Ligang Ye, MM, Postgraduate Student; Guangju Zhou, MD, Attending Doctor; Xiaojun He, PHM, Section Editor of Chinese Journal of Emergency Medicine; Weifeng Shen, MD, Associate Chief Doctor; Jianxin Gan, MD, Associate Chief Doctor; Mao Zhang, MD, PhD, Chief Doctor.
Prolonged length of stay in the emergency department in high-acuity patients at a Chinese tertiary hospital
Article first published online: 23 AUG 2012
© 2012 The Authors. EMA © 2012 Australasian College for Emergency Medicine and Australasian Society for Emergency Medicine
Emergency Medicine Australasia
Volume 24, Issue 6, pages 634–640, December 2012
How to Cite
Ye, L., Zhou, G., He, X., Shen, W., Gan, J. and Zhang, M. (2012), Prolonged length of stay in the emergency department in high-acuity patients at a Chinese tertiary hospital. Emergency Medicine Australasia, 24: 634–640. doi: 10.1111/j.1742-6723.2012.01588.x
- Issue published online: 6 DEC 2012
- Article first published online: 23 AUG 2012
- Manuscript Accepted: 16 JUL 2012
- emergency department;
- high-acuity patient;
- length of stay;
ED overcrowding is a worldwide issue, with most evidence coming from developed countries. Until now, little was known about this subject in China. The aim of this study was to investigate the situation of prolonged lengths of stay (LOS) in the ED for high-acuity patients in a Chinese tertiary hospital and to identify associated factors.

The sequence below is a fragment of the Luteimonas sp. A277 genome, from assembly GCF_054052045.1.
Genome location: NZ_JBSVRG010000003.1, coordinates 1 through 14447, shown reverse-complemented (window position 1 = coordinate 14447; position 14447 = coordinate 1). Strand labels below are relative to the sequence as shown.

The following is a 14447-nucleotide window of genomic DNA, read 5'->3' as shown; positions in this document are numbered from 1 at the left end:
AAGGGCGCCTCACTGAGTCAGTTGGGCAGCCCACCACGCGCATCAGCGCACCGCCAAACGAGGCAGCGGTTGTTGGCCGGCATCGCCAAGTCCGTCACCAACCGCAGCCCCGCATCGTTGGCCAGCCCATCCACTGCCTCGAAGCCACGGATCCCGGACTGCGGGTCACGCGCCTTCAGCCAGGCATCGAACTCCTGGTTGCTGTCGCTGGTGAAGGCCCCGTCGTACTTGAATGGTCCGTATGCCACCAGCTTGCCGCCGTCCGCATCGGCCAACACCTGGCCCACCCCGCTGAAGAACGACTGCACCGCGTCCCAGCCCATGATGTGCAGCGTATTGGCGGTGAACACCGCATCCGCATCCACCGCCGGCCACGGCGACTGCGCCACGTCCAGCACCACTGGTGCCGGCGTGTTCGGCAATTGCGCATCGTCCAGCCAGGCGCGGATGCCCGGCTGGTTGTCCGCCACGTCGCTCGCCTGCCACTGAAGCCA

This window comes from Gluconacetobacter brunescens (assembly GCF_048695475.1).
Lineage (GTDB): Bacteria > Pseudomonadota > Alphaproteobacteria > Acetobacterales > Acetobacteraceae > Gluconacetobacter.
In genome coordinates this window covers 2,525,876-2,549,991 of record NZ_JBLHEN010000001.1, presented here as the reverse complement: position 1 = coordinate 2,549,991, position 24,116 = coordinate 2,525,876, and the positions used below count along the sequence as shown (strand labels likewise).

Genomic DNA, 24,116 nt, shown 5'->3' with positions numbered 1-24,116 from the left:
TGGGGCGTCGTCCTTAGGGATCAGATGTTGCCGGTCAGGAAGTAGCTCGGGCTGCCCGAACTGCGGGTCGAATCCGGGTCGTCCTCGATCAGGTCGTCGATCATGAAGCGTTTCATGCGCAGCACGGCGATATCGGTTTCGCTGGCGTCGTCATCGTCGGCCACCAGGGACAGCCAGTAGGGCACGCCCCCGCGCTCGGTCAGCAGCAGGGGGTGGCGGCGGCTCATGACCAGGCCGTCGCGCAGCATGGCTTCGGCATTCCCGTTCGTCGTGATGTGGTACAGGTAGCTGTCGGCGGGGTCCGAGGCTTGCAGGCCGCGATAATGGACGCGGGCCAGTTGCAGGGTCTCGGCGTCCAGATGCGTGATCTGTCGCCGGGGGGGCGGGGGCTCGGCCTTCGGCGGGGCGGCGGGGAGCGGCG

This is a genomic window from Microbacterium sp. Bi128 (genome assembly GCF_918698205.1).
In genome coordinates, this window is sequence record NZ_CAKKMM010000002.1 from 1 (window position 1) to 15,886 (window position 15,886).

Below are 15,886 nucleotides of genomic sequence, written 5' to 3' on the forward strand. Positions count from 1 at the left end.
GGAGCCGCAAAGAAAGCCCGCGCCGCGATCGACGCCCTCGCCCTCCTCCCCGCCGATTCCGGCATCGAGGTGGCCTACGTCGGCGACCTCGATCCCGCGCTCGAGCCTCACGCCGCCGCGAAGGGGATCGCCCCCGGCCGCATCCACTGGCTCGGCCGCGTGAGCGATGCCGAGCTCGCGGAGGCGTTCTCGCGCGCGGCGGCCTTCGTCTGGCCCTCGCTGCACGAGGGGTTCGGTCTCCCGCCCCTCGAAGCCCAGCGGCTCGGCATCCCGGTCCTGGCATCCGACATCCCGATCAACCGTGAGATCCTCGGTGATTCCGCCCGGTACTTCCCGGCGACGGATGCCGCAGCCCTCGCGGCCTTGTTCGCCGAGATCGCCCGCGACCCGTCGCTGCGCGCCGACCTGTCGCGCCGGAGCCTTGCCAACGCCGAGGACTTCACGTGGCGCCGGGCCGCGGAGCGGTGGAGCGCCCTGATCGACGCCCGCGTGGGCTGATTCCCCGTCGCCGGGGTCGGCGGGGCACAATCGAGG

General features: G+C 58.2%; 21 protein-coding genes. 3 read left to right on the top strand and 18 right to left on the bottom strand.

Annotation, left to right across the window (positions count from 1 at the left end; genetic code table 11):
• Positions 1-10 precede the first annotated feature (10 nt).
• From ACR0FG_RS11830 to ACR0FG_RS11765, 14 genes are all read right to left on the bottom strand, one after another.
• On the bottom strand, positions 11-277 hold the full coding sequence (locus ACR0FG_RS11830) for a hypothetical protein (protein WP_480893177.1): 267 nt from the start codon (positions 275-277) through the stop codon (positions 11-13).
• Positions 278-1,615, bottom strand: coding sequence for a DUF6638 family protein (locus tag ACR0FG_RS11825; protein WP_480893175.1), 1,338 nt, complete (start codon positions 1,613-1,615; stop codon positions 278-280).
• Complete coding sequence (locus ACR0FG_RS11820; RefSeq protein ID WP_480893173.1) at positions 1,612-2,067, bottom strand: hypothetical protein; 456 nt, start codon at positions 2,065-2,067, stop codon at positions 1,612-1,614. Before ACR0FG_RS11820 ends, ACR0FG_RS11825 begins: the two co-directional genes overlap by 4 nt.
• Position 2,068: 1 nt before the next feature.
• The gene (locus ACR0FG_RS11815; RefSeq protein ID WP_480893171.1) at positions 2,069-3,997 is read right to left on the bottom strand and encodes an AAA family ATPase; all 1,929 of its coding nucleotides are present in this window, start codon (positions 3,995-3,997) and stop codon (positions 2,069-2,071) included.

A retrospective study was performed in a Chinese tertiary hospital from 1 January to 31 December 2010. The primary outcomes were ED LOS and associated factors in overall high-acuity patients. Multivariate Cox regression analysis was used.
In this consecutive study period, 7966 high-acuity patients presenting to the ED were triaged to the resuscitation room. The median LOS in the ED for these patients was 10.6 h (IQR, 3.1–23.1 h). In the multivariate analysis, the most significant factor associated with prolonged LOS was boarding for more than 2 h (OR, 4.29; 95% CI, 4.03–4.57). Patients requiring emergency operation or intensive care unit admission experienced a shorter LOS (OR, 0.56 and 0.76; 95% CI, 0.53–0.60 and 0.71–0.81, respectively). Older patients, night shift arrivals, non-spring visitors, general internal medicine patients and patients leaving without receiving advanced therapy had longer LOS.
We found an excessive LOS in the resuscitation room in this tertiary hospital. The most significant reason for prolonged LOS was boarding block. Shortage of inpatient beds and reluctance of the wards to admit these patients might be the primary reasons for extremely long boarding.